It’s hard for me to describe what this plant means to me, so I’ll just start with the facts.
Milkweed is in the Apocyanaceae family (subfamily Asclepiadoideae), along with Inmortal, Butterfly Weed, and Balloon Plant.
Asclepias speciosa have their flowers in umbels. They have milky juice and pods containing silky, tufted seeds. Umbels occur at the top of the stem and have around ten elaborately constructed flowers each. The flowers are over 1” wide and have a corolla (which flexes backward after blooming) made up of 5 rose-purple petals, and a star-shaped corona of pinkish-cream, needlelike, pouch-shaped hoods. A horn extends from each of these hoods directly to the ovary. These flower parts are so arranged to make it impossible for an insect to get away without pollen. Stems stand erect. Leaves are fuzzy, blue-green in color, oval- shaped, and 3-8” long. The root is a taproot, which can be tinctured (5-30 drops up to 3x daily), or decocted (4 oz. 4x daily at 1 Tbsp./ pint). In Medicinal Plants of the Mountain West, Michael Moore lists several therapeutic uses:
“Stimulates both urine and perspiration, softens bronchial mucus, dilates bronchi, and encourages expectoration. For a diuretic, Milkweed acts to increase the volume and solids of the urine and will aid in chronic kidney weakness typified by a slight, nonspecific ache in the middle back, most noticeable in the morning or after drinking alcohol […] Excess can cause nausea because the same physiological mechanism that causes expectoration will also cause nausea and vomiting. Other Milkweeds with broad leaves can be used similarly, particularly Pleurisy Root.”
He also recommends a scant teaspoon of Milkweed in a decoction with a tablespoon marshmallow root, wherein both herbs are boiled for an hour and the resulting liquid is drunk over several hours. He touts it as more effective for gallbladder attacks than anything besides Wild Yam.
Although most members of the genus Asclepias are tropical, there are approximately 110 species in North America. Most species (not Asclepias speciosa, however) are toxic to vertebrate herbivores if ingested, due to cardenolide alkaloids contained in the leaves and stems. Monarch butterflies cannot survive without milkweed. They are both a host plant and a food source for Monarch caterpillars. These caterpillars only eat specific plants, all of which are from the genus Asclepias – the Milkweed family. When monarch larvae ingest milkweed, they also ingest the plant’s toxins, called cardiac glycosides. These compounds are ultimately transferred to their wings and exoskeletons, making the larvae and adults toxic to many potential predators.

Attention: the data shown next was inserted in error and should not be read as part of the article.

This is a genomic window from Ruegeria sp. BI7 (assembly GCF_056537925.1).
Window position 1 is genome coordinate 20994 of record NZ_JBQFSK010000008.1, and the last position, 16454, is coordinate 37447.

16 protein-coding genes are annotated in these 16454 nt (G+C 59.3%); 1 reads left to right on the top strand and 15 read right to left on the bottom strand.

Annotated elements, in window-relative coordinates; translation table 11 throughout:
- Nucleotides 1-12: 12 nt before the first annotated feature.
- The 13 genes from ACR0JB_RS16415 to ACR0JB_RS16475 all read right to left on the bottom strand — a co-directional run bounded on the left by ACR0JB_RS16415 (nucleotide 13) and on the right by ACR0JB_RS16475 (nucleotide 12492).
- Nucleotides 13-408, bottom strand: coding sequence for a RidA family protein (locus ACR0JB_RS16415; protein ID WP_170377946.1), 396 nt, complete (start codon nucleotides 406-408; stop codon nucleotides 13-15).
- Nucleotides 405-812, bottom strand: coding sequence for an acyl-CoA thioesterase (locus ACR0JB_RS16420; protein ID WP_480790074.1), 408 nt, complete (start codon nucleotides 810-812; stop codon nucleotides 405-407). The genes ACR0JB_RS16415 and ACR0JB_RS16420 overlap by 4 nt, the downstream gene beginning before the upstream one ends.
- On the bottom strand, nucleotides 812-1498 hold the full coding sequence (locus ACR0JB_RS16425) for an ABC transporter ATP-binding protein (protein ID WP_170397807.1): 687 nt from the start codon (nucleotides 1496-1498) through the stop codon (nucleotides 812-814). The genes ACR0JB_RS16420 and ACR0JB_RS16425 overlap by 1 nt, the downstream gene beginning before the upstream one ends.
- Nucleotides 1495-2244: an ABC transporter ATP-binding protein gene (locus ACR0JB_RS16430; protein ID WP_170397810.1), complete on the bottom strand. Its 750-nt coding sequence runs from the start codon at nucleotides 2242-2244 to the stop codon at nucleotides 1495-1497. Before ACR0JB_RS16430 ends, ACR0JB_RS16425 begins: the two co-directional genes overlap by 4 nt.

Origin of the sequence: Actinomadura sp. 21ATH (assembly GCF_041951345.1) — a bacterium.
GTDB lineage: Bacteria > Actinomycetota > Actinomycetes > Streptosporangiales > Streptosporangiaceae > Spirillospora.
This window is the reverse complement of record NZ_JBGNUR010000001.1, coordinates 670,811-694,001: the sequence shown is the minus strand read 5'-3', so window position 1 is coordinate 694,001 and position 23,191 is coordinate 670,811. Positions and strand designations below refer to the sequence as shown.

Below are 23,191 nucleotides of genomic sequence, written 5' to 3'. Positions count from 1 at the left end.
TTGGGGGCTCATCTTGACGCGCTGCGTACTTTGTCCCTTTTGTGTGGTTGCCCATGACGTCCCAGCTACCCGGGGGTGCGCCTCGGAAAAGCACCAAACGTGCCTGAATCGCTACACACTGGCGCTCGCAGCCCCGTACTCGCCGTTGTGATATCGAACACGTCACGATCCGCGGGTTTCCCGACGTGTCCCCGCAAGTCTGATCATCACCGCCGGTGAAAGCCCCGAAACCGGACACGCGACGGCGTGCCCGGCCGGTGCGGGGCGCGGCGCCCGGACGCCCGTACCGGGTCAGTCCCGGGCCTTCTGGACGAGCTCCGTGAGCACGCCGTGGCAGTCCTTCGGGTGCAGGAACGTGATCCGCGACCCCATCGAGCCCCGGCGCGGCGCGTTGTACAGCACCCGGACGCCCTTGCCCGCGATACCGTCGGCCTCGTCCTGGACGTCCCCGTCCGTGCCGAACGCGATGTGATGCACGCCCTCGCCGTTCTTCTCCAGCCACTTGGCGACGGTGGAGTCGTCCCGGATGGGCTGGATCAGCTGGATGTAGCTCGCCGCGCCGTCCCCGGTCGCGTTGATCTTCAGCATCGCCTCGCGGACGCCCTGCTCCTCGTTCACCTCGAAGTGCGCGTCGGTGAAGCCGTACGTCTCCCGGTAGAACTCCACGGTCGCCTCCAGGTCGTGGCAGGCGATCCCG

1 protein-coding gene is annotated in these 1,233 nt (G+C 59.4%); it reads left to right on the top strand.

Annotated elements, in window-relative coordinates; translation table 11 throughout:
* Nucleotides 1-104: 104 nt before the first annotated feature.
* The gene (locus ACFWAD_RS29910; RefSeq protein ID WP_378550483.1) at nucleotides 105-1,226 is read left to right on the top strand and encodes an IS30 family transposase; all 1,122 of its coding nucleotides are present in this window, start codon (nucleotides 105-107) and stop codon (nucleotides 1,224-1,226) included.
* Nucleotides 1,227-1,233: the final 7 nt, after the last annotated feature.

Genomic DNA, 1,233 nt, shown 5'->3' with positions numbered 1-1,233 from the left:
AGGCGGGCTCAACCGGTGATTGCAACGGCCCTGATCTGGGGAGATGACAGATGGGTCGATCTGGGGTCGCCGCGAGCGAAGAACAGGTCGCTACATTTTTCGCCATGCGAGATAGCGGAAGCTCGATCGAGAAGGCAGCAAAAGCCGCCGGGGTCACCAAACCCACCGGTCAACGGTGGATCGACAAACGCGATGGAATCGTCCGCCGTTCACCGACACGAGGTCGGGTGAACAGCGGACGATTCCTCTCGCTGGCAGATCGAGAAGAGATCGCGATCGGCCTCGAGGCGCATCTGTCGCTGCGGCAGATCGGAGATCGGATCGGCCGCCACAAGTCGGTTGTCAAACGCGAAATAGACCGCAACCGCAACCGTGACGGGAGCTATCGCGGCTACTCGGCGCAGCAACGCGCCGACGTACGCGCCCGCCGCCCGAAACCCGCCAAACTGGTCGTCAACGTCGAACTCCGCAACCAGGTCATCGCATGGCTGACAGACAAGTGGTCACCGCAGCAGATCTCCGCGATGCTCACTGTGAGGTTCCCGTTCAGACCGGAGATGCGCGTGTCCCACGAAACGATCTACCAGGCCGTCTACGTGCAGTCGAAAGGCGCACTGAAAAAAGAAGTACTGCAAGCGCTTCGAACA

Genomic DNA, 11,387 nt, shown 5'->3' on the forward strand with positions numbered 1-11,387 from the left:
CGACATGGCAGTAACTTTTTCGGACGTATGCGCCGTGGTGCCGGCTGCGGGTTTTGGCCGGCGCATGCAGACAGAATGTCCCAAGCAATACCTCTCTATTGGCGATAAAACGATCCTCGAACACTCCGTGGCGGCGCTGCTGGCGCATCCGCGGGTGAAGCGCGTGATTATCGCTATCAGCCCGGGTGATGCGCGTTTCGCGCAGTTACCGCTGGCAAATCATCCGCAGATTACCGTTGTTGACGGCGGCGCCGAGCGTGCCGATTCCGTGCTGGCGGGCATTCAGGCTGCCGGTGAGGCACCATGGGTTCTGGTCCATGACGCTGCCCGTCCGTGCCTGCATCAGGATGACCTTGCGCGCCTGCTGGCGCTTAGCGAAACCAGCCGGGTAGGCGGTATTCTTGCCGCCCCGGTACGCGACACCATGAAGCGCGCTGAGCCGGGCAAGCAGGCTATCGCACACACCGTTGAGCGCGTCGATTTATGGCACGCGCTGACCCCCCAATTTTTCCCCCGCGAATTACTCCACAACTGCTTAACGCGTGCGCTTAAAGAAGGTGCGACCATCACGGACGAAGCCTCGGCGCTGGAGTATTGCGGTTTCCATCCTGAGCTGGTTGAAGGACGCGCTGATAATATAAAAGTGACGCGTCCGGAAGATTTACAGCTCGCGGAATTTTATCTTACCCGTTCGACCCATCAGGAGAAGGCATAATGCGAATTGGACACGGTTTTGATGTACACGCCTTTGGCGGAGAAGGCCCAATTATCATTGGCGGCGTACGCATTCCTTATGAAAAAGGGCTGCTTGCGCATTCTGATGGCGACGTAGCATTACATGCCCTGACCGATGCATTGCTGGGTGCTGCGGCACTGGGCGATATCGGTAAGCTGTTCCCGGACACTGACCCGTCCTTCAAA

This particular species of milkweed is native to western North America, and to my delight, it’s easy to spot on medians and roadsides, even in the city. May through August is when it generally flowers, blooms are at their peak in early July.
I started noticing Milkweed (although I did not know it by name) on July 13th, 2013, driving back from wildcrafting trip in Crested Butte. I kept trying to point it out to Marian, who was in the car with me, but she always looked up just a little too late and missed it. I saw this plant all summer, virtually everywhere I drove. It seemed to crowd into every median, and stick out plainly from most roadsides. I wondered for two months how I possibly could have failed to notice this plant in the past.
On the night of September 13th, 2013, I saw it in a dream. The dream was a single image: I was in the parking lot of Red Rocks, which was full of cars. Nobody at all was around, but this plant was growing inside of every car, seemingly from the seats and floors, straight to the roof of each vehicle – as though they were flower beds. The next day, on my way home from work, I went to find some. I found out what the plant was, using a Colorado wildflower identification app that I had on my phone. Flowers were separated by color. I chose pink, and there was my flower – the first result: Asclepias speciosa, or Showy Milkweed. At this point in the year, the plant was no longer flowering, but I had become familiar with the shape of the plant itself from seeing it throughout the summer.
I drove around // and drove around // and drove around.
I was trying to find some that wasn’t too close to the road. Finally, I saw some in a field, ironically very close to where I had started. I had been walking paths in this park mere weeks before, and had come across a horseshoe. I kept it for luck, and placed it on my altar.
This day, I pulled off Wadsworth and parked. I walked a straight path to where it was growing. As I came nearer, I realized that a large ditch and barbed wire blocked my way. I had not seen them from the street. I stood there, at the path’s end, for a moment, trying to think of where I might find more. There was a path directly perpendicular to the one I had followed, with a tunnel leading under South Wadsworth Boulevard off to my left.